Political donations: Which big businesses are supporting Aussie political parties
Tuesday, February 4, 2014/
The federal Coalition has come out on top in the donation stakes, with big businesses and wealthy individuals contributing more than $10 million to the party.
Most small businesses can’t spare hundreds of thousands of dollars to donate to their preferred political party, as cash flow concerns and rising business costs prevent extraneous expenses.
Big businesses, however, were willing contributors to the 2013 election, as corporates gave handouts to the Liberal and Labor parties in the lead up to last year’s election.
The Australian Hotels Association and Kerry Packer’s widow, Roslyn Packer, were the biggest donors.
Packer donated $580,000 to the Coalition, while the Victorian branch of the AHA donated more than $400,000.
Other major donors included Village Roadshow, which donated $315,004, and Pratt Holdings, which donated $250,000.
Had the election been judged on donations, rather than votes, the Liberal Party’s landslide victory would have been even more pronounced.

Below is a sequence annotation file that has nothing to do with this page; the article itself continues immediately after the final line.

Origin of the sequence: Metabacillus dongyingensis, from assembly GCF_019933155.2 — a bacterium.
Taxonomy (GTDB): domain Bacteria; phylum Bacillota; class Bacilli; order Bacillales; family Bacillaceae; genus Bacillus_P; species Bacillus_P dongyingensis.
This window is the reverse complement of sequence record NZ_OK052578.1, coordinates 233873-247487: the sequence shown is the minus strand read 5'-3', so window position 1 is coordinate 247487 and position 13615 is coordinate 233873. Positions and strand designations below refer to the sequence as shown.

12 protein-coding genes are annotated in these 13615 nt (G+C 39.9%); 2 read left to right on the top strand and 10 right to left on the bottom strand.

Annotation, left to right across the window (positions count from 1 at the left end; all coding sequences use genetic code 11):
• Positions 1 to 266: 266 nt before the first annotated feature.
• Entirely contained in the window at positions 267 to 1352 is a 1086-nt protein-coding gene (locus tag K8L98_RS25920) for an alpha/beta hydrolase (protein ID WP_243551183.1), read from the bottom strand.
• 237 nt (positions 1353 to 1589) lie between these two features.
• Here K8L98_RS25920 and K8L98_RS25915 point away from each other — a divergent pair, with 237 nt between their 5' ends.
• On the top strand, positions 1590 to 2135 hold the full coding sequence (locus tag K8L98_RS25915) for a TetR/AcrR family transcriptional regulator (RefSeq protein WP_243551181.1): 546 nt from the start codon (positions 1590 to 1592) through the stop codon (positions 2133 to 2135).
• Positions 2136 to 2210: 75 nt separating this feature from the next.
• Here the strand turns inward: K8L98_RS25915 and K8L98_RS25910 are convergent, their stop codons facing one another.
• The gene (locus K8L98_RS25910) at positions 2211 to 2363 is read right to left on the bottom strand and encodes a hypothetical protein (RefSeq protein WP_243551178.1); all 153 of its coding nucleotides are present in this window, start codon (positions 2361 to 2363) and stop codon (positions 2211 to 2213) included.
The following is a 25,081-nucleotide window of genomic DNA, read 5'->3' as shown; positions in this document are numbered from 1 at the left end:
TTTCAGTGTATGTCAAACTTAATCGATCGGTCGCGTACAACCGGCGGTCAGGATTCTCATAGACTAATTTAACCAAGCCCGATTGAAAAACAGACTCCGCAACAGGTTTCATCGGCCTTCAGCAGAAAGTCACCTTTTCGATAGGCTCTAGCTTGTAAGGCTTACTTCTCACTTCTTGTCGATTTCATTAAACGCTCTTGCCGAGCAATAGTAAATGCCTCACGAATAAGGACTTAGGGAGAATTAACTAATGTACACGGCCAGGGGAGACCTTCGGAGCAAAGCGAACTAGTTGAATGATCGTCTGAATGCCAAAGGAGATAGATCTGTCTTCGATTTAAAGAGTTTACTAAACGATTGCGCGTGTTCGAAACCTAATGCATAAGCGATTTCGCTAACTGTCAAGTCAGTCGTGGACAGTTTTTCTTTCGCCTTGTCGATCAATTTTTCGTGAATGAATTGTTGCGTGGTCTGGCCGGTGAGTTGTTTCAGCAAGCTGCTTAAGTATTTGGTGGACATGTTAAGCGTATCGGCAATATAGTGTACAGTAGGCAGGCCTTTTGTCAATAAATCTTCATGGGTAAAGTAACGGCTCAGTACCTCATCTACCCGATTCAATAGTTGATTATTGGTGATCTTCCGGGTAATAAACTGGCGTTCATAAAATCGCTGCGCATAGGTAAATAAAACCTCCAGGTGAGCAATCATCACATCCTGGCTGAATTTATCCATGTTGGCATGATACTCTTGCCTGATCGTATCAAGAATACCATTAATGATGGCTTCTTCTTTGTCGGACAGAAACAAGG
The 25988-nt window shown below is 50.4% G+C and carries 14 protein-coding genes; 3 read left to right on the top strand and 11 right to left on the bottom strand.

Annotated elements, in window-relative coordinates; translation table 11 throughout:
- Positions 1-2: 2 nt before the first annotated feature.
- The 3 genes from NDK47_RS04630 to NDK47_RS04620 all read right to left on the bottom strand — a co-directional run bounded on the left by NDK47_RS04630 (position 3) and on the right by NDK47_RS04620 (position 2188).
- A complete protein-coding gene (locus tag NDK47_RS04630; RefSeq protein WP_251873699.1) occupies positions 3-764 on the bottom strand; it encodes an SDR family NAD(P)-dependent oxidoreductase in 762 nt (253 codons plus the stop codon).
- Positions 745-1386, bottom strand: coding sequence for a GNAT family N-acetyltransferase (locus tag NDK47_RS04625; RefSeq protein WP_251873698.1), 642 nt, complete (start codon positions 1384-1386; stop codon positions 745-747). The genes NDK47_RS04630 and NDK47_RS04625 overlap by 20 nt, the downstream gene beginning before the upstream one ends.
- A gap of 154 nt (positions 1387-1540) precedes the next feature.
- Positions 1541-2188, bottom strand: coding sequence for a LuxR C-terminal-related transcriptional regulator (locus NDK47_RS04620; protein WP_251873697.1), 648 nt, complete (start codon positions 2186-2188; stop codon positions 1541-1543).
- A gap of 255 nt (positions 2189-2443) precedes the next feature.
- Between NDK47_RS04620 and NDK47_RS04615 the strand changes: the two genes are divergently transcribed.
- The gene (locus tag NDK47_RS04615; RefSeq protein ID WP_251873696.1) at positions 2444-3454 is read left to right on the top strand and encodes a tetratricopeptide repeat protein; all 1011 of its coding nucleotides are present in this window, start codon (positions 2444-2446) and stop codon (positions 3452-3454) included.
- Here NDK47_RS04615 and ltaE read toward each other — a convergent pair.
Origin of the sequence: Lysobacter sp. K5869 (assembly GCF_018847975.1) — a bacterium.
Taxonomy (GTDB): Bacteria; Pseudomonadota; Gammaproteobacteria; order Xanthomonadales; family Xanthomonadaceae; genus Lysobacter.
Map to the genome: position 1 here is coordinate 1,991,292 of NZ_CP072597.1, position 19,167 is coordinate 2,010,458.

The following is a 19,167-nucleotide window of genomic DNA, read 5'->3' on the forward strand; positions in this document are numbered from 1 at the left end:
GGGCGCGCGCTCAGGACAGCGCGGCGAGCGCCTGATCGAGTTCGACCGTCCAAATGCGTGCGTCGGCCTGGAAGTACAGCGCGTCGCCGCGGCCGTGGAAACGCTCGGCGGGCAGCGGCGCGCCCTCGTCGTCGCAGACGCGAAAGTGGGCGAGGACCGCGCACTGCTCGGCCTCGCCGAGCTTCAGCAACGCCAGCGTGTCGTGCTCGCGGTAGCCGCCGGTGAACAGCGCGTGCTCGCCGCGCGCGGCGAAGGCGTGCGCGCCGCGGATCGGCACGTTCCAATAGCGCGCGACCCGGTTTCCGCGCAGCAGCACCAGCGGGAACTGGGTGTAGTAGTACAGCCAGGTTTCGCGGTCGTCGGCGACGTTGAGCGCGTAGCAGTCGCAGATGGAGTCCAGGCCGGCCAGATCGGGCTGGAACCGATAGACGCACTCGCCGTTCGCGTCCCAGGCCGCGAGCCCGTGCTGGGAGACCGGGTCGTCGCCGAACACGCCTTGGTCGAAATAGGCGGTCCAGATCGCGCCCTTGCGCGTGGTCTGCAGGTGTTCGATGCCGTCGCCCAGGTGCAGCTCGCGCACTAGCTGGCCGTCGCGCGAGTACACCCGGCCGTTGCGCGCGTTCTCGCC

The Liberal Party secured more than double the donations of the Labor Party, with the Coalition receiving around $13 million and Labor recording under $5 million.
Westfield, Cabcharge Australia, Macquarie Group, Hancock Prospecting, NSW Clubs, Minara Resources and NAB all also contributed upwards of $100,000 to the Liberals.
Many of these businesses also contributed smaller amounts to the Labor Party, hedging their bets in case of a surprise victory.
Gina Rinehart’s Hancock Prospecting donated over $108,000 to the Coalition, but spent only half of this supporting Labor.
Woodside Energy gave approximately $50,000 less to the Labor Party and Macquarie Group donated around $62,000 less to Labor.
One outlier in the trend was Inghams Enterprises, which gave both major parties $250,000.
While the Labor Party found donations comparatively hard to come by in 2013, it found new support from a Chinese businessman, Huang Changran.
Huang donated $150,000 of his own money to the New South Wales Labor Party, while his company Yuhu Group contributed donated a further $100,000.
Clive Palmer, despite running in the 2013 election, donated around $42,000 to the Liberal National Party, which he says came from his wife who attended a dinner with Prime Minister Tony Abbott.
Despite the major donations from the corporate world, the Coalition government has so far been strict on not supporting businesses in need of a bailout.
Last year GM Holden announced it would be closing its manufacturing division in Australia 2017, while in January the Coalition said it would not give SPC Ardmona the $25 million it had been asking for.
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